Café de Flore
Dir. Jean-Marc Vallée
Starring: Vanessa Paradis, Kevin Parent and Hélène Florent
I have nothing against independent films and nothing against experimental films. I’m just saying that the combination of the two is generally disastrous. As sad as I am to admit it, Café de Flore is no exception.
The film cuts between two seemingly unrelated stories: one that follows DJ Antoine in present-day Montreal and another that focuses on Jacqueline, the struggling single mother of a child with Down’s syndrome in 1960s Paris. Antoine, “acted” by Kevin Parent, is torn between his feelings for his current girlfriend and his ex-wife. Jacqueline, the ever-exquisite Vanessa Paradis, is extremely protective of her child who has a crush on another child who also has Down’s.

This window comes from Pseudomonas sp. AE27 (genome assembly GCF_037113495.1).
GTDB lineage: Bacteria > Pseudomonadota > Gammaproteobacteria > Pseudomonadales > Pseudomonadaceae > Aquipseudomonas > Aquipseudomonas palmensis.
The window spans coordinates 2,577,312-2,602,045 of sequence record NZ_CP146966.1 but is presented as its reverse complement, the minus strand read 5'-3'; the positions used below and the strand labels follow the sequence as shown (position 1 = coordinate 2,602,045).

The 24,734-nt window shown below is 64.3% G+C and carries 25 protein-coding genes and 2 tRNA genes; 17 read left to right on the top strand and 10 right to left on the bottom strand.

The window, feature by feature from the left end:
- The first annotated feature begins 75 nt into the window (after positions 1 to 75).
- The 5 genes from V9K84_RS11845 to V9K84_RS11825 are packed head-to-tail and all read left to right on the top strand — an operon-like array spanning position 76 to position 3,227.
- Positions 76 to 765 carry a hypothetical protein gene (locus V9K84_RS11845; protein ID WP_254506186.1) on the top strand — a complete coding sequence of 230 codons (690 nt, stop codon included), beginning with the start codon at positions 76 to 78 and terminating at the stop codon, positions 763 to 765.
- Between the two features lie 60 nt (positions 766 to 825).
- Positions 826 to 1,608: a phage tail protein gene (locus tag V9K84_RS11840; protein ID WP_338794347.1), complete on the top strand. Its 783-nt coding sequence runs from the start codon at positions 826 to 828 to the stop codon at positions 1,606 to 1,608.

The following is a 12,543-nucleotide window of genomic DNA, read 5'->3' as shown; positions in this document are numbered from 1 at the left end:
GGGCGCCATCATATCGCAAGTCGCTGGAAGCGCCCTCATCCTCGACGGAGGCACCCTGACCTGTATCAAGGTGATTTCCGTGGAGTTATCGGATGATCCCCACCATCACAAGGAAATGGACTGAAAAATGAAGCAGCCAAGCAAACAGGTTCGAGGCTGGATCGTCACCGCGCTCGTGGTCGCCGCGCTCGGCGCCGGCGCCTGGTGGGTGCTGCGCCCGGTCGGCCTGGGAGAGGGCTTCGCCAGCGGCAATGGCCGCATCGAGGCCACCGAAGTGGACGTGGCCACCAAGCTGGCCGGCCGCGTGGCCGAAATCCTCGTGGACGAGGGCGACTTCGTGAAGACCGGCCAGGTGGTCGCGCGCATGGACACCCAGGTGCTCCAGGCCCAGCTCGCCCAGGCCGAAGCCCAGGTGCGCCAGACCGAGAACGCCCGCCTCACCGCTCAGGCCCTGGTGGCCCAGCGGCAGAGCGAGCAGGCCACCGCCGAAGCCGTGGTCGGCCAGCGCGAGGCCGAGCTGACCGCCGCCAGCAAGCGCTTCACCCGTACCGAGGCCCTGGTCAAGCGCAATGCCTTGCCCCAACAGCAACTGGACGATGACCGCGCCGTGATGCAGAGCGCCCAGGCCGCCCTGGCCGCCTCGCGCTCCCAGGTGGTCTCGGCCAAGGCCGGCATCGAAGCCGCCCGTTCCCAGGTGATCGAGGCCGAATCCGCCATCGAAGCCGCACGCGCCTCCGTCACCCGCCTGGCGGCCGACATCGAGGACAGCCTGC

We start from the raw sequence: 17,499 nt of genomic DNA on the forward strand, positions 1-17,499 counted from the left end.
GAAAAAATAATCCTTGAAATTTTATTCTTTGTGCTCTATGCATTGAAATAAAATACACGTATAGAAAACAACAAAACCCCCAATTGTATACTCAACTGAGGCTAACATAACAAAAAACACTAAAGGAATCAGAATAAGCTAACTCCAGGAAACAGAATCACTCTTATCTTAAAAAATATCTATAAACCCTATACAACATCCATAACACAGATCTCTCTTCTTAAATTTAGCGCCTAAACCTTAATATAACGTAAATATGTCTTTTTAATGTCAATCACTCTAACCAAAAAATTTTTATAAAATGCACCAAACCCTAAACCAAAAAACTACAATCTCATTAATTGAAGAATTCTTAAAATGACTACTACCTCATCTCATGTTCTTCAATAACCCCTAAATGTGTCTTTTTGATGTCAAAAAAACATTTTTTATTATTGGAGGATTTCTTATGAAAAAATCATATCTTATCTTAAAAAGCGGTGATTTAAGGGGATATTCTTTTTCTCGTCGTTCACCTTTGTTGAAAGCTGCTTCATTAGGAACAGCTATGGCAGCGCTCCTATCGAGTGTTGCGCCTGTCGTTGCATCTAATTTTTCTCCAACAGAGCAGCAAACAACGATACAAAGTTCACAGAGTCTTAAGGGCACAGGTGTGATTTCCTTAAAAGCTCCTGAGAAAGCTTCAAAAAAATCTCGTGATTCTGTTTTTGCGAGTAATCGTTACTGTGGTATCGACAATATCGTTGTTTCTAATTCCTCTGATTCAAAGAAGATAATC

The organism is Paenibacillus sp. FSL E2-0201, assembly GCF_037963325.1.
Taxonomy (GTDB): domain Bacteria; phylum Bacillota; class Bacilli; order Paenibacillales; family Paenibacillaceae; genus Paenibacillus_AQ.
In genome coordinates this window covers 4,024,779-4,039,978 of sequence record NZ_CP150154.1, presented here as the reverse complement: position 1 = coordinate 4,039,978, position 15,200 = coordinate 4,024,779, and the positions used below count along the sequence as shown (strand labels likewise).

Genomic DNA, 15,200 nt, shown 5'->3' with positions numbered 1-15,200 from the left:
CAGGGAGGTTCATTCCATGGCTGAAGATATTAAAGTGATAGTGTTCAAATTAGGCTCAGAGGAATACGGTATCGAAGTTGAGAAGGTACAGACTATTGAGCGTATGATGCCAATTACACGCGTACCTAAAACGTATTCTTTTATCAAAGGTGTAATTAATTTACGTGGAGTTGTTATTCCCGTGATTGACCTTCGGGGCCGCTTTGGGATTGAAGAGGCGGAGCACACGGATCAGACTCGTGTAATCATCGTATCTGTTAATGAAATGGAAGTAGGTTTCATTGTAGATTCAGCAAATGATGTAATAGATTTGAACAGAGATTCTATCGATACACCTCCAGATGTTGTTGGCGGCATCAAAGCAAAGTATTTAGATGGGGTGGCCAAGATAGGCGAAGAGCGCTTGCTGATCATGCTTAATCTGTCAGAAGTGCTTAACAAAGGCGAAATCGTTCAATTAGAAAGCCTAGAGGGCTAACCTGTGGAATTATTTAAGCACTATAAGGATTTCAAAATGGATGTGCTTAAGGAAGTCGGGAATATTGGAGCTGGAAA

I say that the stories are “seemingly” unconnected, because the editing and cuts between the two are disorienting at best. The film builds to a “swerve” ending that ultimately reveals that the stories are quite connected, if in the most ridiculous fashion imaginable.
Ignoring the predictable narrative, the editing must be remarked upon. Abrupt editing is fine, but jarring cuts from scene to scene, especially when the story jumps forward and backward 50 years with little to no warning, is just inexcusable. If your narrative is going to jump around in time, your editing should help the audience seamlessly through the transition, not alienate them from it.
I tried to like Café de Flore. Really, I did. The experimental genre just isn’t cut out for time-jumping narratives, I suppose. Instead of a beautifully-crafted film with a neat idea, we get the French-Canadian equivalent of The Lake House with worse acting and editing. In the time it takes to watch Café de Flore, you could just watch Monsieur Lazhar twice and be all the better for it.